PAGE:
The Continuous Mortality Investigation (CMI) has released its response to its consultation on the next version of its mortality projection model – confirming how it will respond to the high mortality rates in England and Wales over 2022.
The CMI - whose model is used by the majority of pension scheme trustees and sponsors in setting their funding and accounting assumptions - said it believed mortality in 2022 might be indicative of future mortality to some extent, unlike the exceptional mortality seen in 2020 and 2021 during the peak of the pandemic.
In its response to its consultation to CMI 2022, the CMI confirmed it will give 25% weight to the 2022 mortality data.
In the coming years, the CMI plans to increase the weight on mortality data for future years as a clearer indication of mortality trends emerges. The CMI also intends to update the model to use the latest population estimates based on the 2021 Census when available.
The changes reduce projected life expectancy relative to previous versions of the model.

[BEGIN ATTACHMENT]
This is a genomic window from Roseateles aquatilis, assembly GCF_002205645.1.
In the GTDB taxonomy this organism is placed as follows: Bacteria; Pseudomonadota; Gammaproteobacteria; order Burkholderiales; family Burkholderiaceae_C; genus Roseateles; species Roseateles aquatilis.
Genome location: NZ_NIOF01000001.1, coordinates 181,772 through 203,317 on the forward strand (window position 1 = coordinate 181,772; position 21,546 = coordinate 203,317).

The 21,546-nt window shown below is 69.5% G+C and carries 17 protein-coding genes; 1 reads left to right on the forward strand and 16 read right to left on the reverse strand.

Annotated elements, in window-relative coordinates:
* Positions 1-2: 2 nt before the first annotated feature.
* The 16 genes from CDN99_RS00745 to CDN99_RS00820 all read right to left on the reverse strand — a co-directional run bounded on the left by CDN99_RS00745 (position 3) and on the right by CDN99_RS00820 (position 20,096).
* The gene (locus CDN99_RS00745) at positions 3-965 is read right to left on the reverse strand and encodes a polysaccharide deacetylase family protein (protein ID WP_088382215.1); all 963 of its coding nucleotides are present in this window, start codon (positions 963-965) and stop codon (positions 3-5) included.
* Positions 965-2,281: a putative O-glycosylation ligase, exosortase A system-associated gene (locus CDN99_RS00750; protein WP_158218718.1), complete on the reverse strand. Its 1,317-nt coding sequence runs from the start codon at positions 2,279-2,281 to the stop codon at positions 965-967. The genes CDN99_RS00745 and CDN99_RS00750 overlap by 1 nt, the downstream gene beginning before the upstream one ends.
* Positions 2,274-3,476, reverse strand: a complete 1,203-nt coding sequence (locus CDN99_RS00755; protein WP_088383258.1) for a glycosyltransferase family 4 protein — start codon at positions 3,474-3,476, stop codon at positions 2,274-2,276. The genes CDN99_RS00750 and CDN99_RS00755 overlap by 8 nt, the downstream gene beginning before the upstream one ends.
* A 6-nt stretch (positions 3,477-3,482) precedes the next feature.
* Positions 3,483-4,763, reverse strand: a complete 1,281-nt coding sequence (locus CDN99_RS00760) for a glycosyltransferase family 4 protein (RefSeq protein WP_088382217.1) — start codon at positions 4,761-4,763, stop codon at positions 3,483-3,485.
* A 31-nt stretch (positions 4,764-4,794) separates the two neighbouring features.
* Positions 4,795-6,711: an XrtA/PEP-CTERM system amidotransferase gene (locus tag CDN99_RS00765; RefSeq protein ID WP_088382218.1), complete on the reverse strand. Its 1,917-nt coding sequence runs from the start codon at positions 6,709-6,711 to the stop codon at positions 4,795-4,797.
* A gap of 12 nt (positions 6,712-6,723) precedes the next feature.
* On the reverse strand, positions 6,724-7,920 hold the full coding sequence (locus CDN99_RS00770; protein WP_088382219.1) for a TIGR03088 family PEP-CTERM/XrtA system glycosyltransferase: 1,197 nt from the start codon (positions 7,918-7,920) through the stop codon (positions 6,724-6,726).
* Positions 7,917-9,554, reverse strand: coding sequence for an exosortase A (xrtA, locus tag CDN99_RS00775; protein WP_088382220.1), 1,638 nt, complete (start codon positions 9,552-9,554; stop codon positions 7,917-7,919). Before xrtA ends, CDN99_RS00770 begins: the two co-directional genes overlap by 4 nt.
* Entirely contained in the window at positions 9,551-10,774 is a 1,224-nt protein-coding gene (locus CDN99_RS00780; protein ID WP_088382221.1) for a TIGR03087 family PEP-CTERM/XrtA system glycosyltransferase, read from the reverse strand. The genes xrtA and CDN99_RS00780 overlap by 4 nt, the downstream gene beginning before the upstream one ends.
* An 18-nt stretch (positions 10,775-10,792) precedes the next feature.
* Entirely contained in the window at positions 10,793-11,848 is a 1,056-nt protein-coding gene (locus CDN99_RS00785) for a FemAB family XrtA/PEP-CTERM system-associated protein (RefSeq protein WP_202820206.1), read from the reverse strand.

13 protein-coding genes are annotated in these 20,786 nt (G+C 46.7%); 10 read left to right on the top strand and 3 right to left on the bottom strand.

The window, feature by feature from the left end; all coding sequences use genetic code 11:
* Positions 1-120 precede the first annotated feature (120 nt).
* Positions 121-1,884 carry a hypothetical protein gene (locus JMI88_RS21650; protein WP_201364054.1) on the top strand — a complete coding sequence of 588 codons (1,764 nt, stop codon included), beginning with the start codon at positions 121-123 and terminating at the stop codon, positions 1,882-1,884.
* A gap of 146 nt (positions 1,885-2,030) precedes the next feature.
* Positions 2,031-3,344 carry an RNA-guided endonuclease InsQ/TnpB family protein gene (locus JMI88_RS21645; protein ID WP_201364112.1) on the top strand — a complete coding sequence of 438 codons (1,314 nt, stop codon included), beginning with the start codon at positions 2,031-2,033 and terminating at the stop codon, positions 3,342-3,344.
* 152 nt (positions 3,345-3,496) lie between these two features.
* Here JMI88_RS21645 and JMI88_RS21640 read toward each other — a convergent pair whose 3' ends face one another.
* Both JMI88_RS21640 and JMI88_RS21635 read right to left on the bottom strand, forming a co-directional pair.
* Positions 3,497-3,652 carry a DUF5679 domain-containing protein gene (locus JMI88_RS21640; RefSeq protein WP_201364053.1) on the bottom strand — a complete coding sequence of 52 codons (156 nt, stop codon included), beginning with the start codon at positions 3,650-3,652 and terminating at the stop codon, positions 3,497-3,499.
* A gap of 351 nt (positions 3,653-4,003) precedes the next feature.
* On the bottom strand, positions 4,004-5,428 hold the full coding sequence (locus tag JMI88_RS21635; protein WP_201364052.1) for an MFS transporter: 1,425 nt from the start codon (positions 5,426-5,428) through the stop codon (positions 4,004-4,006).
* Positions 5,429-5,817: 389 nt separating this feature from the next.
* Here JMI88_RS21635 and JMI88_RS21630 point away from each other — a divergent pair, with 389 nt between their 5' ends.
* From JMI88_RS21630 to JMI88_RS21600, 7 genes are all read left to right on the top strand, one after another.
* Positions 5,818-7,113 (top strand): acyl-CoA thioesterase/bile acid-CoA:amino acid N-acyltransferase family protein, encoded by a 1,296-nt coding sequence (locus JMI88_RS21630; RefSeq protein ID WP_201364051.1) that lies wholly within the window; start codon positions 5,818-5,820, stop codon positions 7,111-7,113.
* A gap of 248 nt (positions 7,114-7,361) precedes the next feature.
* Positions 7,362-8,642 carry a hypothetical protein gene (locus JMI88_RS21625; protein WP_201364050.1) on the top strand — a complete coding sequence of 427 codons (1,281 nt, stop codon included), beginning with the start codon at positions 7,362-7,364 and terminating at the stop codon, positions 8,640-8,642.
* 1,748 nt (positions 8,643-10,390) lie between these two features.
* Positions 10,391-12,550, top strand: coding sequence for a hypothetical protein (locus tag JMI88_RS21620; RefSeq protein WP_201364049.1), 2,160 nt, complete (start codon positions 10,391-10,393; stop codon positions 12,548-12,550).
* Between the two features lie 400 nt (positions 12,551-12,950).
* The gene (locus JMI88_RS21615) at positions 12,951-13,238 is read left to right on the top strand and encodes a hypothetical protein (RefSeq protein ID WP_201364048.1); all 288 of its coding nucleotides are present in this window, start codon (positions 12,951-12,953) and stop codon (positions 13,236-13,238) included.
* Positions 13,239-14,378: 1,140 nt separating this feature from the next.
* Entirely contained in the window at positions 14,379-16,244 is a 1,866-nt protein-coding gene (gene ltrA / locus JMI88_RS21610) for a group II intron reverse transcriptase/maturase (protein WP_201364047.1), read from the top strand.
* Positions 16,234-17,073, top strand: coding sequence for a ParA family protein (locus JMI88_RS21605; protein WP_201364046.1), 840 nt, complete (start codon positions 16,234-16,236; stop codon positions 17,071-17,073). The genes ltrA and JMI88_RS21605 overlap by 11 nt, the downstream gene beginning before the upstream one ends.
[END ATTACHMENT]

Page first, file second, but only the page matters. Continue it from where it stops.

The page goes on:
Lane Clark & Peacock partner Chris Tavener commented on the results. He said: "Life expectancy assumptions at retirement age are likely to fall by around six months, equivalent to 2%, when adopting the new core model, all else being equal.
"As an indication of wider industry views, a large majority of the responses to the consultation view this fall to be reasonable. Among the small number who disagreed, responses were broadly evenly split between those who think the change is too high or too low."
Tavener: "We share the concern expressed by the CMI that higher death rates seen in the latter part of 2022, and continuing into the first quarter of 2023, may be indicative of future mortality. We are seeing an increasing number of pension scheme trustees and sponsors look to us to understand how their own members are likely to be affected by the various factors driving recent higher death rates, such as the ramifications of the pandemic and pressures on the healthcare system, which in our view will affect some groups more than others."